This traditional Irish dish is just perfect for a St Patty's Day celebration.
2 pounds potatoes, scrubbed
6 tablespoons butter, divided
1 cup milk
2 teaspoons salt
pepper to taste
1 large onion, thinly sliced
1 package frozen kale, thawed
2 TB white wine or water
Cut larger potatoes in 1/2, so that all pieces are of basically uniform size. Cover with cold water. Bring to a boil. Simmer, partially covered for 30 minutes, or until a knife inserts easily through potatoes. Warm 4 tablespoons butter and milk together. Drain potatoes and mash. Add milk and butter and mash until fairly smooth. Season with salt and freshly ground black pepper.
Meanwhile, heat remaining butter in a large skillet over medium heat. Add onion and cook until translucent, about 3-4 minutes. Add kale, sprinkle with a bit of salt and continue cooking, stirring occasionally, until warmed through, about 5 minutes. Add 2 tablespoons of wine or water, reduce heat, cover and simmer for 8 minutes.
Add the cabbage to the potatoes. Mix and mash to desired consistency. Taste for seasoning.
Ginger-Glazed Turnips, Carrots, and Chestnuts
I tried something new last week with this recipe- maybe you're ready for a new skill as well? This classic technique of covering simmering vegetables with a parchment-paper round (known as a cartouche) yeilds perfectly moist, evenly cooked pieces. The glaze takes some of the "bite" away from the turnip.
1 1/2 pounds turnips, peeled, cut into 1x1 inch strips
1 pound carrots, peeled, thinly sliced on a diagnoal
12 tbsp (1 1/2 sticks) unsalted butter, cut into 1 inch pieces, divided
1/2 cup packed light brown sugar
1 2-inch piece ginger, peeled, very thinly sliced
Kosher salt, freshly ground pepper
1 cup shelled roasted chestnuts from a jar
2 tbsp minced assorted herbs (such as flat-leaf parsley, tarragon, and chives)
Cut a 12 inch round of parchment paper; snip a hole about the size of a quarter in the center of round. Combine turnips, carrots, 8 tbsp butter, brown sugar, and ginger in a 12 inch skillet. Season with salt and pepper. Rest parchment paper on top of vegetables (don't cover with lid).
Simmer over medium-high heat until vegetables are crisp-tender, about 5 minutes. Discard parchment; add remaining 4 tbsp butter and chestnuts. Simmer, swirling pan often, until a glaze forms, 8-10 minutes. Season with salt and pepper. Transfer to a large bowl. Serve, garnished with herbs.
Carrots and Turnips Au Gratin
This is a delicious variation on au gratin that features something besides potatoes. I sometimes substitute rutabaga for the turnips or parsnips for the carrots.
1-1/2 lbs carrots, peeled and sliced
1-1/4 lbs turnips, peeled and sliced
1 can (10-3/4oz) cream of celery soup, undiluted
1 cup milk
1/2 tsp pepper
1 cup shredded sharp cheddar cheese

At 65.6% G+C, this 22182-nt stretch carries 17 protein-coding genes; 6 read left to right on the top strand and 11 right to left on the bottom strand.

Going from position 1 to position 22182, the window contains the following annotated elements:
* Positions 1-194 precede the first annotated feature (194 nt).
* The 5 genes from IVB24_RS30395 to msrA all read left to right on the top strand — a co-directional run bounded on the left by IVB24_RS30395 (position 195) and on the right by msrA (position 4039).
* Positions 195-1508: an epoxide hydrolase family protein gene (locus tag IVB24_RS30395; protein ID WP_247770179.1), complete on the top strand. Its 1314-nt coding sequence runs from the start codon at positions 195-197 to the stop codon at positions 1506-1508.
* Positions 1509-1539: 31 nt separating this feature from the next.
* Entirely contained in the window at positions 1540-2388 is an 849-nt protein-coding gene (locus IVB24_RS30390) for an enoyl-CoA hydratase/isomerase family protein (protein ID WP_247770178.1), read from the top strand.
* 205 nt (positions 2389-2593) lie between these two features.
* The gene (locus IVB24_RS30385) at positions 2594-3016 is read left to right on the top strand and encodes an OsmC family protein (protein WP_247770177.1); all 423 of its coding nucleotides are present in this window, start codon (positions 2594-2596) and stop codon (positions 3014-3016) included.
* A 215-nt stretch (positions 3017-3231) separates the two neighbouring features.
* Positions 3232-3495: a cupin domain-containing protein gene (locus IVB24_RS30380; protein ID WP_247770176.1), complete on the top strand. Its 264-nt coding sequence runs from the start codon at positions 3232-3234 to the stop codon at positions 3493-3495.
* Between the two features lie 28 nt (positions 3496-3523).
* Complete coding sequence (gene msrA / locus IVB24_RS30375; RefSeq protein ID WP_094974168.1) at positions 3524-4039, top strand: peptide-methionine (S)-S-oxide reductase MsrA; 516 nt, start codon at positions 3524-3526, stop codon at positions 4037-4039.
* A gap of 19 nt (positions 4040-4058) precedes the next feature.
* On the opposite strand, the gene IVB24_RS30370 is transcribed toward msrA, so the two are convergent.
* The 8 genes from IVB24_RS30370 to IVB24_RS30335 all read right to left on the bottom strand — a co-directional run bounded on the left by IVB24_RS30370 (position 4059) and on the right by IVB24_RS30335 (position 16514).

1/2 cup panko bread crumbs
1 tbs butter, melted
Place carrots and turnips in a large saucepan; cover with water. Bring to a boil. Reduce heat; simmer, uncovered for 5-7 minutes or until crisp-tender.
Meanwhile, in a small saucepan, combine the soup, milk, and pepper. Bring to a boil; remove from the heat. Stir in cheese until melted. Drain vegetables; transfer to an 11-in x 7-in baking dish coated with cooking spray. Pour sauce over the vegetables.
Combine bread crumbs and butter; sprinkle over top. Bake, uncovered, at 400 for 15-20 minutes or until vegetables are tender and crumbs are golden brown.
Creamy Turnip with Paprika Soup
Here's yet another great way to use your turnips. It's still soup weather, especially with this upcoming snow storm!
2 tbs olive oil
1 1/2 pounds peeled turnip bulbs, cut into 1 inch chunks
1 large onion, diced
1 pinch sugar
3 large garlic cloves, thinly sliced
2 tsps paprika
1 tsp dried thyme leaves
1/8 tsp cayenne pepper
3 cups broth, veggie or chicken
1 1/2 cups half and half or whole milk
Salt and freshly ground black pepper to taste
Heat oil over medium-high heat in a large, deep saute pan until shimmering. Add turnips, then onion; saute, stirring very little at first, then more frequently, until vegetables start to turn golden brown, about 7 minutes.
Reduce heat to low and add butter, sugar, and garlic; continue cooking until all vegetables are a rich spotty caramel color, about 10 minutes longer. Add paprika, thyme, and cayenne pepper; continue to simmer until fragrant, 3o seconds to 1 minute longer. Add broth; bring to a simmer over medium-high heat. Reduce heat to low and simmer, partially covered, until turnips are tender, about 10 minutes.
Using an immersion blender or traditional blender, blend until very smooth. Return to pan; add enough half and half so the mixture is souplike. Taste and add salt and pepper as needed.
Crispy Leek Rings
This recipe looks like a great way to eat leeks. How can you go wrong with onion (leek) rings?
1-2 medium leeks, white and light green parts only, sliced into 1/2” thick rings
1 cup flour
1 cup milk
1 egg, beaten
Kosher salt and black pepper